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Walsingham Way provides new route for pilgrims
 

A new waymarked walking route between Norwich and Walsingham is being launched to celebrate the tradition of pilgrimage. 

Called the Walsingham Way, the new 37-mile path is inspired by a network of pilgrimage routes that once crossed the county as pilgrims from across Europe travelled to north Norfolk’s Shrine of Our Lady of Walsingham. Founded in 1061, it is thought to be the oldest shrine in the world dedicated to the Blessed Virgin Mary.
 
The Bishop of Norwich, The Rt Revd Graham Usher, said: “I walked the Walsingham Way last year at the end of the first lockdown. As I walked the lanes and fields of Norfolk there was an inner unwinding from the tensions of the pandemic. As I approached Walsingham, I was conscious that I was in step with countless others through history, singing with Mary that ‘my spirit rejoices in God’. I hope that many people will put on their walking shoes and set out. May this new pilgrim route help them find joy and hope.’”
 
The project to waymark the Walsingham Way has been made possible thanks to a partnership enabled by Norwich Cathedral and involving many different organisations and individuals.
 
The modern-day Walsingham Way route – which will take about three days to complete on foot - can be started from either Norwich Cathedral or the city’s Roman Catholic Cathedral of St John the Baptist. 
 
Walkers will be guided by signs featuring the new Walsingham Way logo of two linked Ws that together form the letter M. The M, which is adorned with a crown, is a tribute to the Blessed Virgin Mary to whom the Walsingham Shrine is dedicated.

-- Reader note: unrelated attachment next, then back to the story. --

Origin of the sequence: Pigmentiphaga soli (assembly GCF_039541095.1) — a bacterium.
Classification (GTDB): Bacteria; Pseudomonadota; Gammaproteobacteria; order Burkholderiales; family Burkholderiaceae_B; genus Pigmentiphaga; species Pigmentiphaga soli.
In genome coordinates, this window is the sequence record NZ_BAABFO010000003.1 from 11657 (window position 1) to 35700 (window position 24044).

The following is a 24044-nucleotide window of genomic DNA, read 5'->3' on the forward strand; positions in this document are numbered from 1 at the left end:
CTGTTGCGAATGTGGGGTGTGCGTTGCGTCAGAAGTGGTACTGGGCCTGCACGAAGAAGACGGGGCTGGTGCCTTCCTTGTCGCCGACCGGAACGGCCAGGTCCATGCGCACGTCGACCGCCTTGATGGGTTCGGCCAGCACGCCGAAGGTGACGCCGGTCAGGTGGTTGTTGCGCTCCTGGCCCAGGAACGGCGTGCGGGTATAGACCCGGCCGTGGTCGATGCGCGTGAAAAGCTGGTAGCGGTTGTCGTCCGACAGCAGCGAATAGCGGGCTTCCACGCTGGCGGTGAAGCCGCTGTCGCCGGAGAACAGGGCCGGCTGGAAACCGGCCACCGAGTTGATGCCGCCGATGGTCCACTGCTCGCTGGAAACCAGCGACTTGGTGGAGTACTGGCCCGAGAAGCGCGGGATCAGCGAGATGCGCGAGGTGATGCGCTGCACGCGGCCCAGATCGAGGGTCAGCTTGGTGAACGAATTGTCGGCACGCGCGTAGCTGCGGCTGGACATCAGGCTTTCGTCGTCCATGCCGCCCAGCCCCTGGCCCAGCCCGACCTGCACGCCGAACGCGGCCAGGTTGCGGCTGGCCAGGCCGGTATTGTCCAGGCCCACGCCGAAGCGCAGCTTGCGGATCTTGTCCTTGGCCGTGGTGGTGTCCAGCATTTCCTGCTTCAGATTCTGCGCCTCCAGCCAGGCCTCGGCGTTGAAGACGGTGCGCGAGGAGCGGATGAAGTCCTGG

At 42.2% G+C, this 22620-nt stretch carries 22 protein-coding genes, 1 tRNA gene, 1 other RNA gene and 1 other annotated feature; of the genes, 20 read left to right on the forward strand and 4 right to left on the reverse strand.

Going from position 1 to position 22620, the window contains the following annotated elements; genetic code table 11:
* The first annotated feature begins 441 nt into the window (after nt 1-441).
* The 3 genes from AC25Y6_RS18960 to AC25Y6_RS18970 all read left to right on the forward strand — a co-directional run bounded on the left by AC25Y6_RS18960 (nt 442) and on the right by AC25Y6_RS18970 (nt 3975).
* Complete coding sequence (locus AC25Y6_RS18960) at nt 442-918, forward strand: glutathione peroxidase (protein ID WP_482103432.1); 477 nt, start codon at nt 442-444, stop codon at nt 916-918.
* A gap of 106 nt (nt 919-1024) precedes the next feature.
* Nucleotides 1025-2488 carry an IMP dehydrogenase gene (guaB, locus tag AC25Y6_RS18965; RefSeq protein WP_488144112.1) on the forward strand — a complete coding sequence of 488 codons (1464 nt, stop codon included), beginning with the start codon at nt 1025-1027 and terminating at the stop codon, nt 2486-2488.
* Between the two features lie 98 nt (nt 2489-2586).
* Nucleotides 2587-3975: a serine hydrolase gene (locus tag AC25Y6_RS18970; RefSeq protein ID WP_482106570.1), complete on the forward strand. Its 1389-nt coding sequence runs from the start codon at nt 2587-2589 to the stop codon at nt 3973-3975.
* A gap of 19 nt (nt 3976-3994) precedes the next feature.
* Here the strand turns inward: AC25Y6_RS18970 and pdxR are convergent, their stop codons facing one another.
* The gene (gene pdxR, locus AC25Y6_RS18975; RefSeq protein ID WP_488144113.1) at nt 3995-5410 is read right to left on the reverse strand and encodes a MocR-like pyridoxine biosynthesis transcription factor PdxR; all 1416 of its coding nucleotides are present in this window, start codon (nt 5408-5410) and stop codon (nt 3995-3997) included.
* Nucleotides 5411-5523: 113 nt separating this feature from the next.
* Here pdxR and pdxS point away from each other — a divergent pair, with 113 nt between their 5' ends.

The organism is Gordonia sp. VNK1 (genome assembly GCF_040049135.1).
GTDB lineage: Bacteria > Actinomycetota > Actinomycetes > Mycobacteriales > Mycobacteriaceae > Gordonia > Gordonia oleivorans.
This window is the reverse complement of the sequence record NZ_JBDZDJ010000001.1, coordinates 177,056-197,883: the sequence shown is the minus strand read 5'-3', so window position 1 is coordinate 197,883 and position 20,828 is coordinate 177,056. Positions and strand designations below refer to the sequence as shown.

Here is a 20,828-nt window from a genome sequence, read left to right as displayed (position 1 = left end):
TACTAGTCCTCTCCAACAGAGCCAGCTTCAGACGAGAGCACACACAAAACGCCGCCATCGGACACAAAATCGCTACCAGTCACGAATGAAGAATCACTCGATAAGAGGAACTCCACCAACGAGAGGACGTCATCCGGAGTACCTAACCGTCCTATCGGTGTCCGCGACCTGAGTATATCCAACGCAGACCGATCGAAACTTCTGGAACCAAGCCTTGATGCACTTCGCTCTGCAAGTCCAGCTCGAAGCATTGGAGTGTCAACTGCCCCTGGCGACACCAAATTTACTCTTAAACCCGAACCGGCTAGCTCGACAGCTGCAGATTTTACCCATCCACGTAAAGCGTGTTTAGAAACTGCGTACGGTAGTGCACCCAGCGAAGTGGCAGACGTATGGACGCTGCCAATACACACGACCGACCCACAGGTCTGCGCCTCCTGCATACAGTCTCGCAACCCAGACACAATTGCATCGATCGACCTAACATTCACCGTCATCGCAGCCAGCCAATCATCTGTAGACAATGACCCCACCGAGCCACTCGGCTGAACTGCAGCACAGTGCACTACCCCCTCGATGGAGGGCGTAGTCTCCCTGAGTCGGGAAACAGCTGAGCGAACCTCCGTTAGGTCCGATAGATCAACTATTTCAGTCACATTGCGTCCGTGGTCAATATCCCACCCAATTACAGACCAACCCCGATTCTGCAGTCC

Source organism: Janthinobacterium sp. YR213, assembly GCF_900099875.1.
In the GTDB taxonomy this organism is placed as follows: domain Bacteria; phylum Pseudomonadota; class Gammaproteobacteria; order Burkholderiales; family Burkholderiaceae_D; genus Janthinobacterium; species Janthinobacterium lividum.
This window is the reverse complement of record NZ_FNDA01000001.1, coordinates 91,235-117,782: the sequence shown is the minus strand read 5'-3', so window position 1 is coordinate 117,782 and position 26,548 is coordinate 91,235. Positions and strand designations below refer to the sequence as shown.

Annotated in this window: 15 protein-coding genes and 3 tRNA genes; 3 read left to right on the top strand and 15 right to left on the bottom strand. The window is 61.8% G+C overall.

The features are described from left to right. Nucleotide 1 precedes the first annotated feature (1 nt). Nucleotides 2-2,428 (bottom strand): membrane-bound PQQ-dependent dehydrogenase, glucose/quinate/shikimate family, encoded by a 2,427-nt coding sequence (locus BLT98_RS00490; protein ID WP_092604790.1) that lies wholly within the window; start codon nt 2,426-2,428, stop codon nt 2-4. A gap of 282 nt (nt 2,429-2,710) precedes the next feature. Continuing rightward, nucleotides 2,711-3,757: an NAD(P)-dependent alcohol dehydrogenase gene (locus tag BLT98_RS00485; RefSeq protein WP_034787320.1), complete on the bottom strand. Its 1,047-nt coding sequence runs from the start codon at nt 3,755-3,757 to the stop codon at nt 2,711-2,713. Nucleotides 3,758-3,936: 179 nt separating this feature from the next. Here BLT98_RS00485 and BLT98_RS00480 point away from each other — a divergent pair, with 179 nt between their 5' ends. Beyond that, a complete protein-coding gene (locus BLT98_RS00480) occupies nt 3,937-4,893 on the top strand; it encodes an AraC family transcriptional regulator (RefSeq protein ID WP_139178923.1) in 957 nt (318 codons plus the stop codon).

WalsinghamWaySign750 - COPYAlong the way, walkers will enjoy beautiful views of the Norfolk countryside, including the river valleys of the Wensum and Stiffkey, and pass by many of the county’s villages and historic churches, before reaching Little Walsingham. Known as England’s Nazareth, the village is today home to both an Anglican and a Roman Catholic shrine as well as the ruins of the original priory church.
 
The project has been supported by funding from the European Union LEADER funding for rural economic development, the Diocese of Norwich, the John Jarrold Foundation, and Norfolk County Council, and by the considerable goodwill of volunteers, landowners and parish councils.
 
Volunteer groups along the route have also already started projects to welcome new pilgrimage visitors. At Great Ryburgh, for example, the church has established an area for campers and will offer hospitality to walkers.
 
More information about the Walsingham Way can be found at www.walsinghamway.blog
 
Pictured top is the launch of the Walsingham Way at Walsingham Abbey. Elizabeth Meath Baker, centre, with from left: Father Kevin Smith, Gail Mayhew, Revd Dr Peter Doll and Mgr Philip Moger. - Credit: Norwich Cathedral/Bill Smith.

Eldred Willey, 25/05/2021

Eldred Willey

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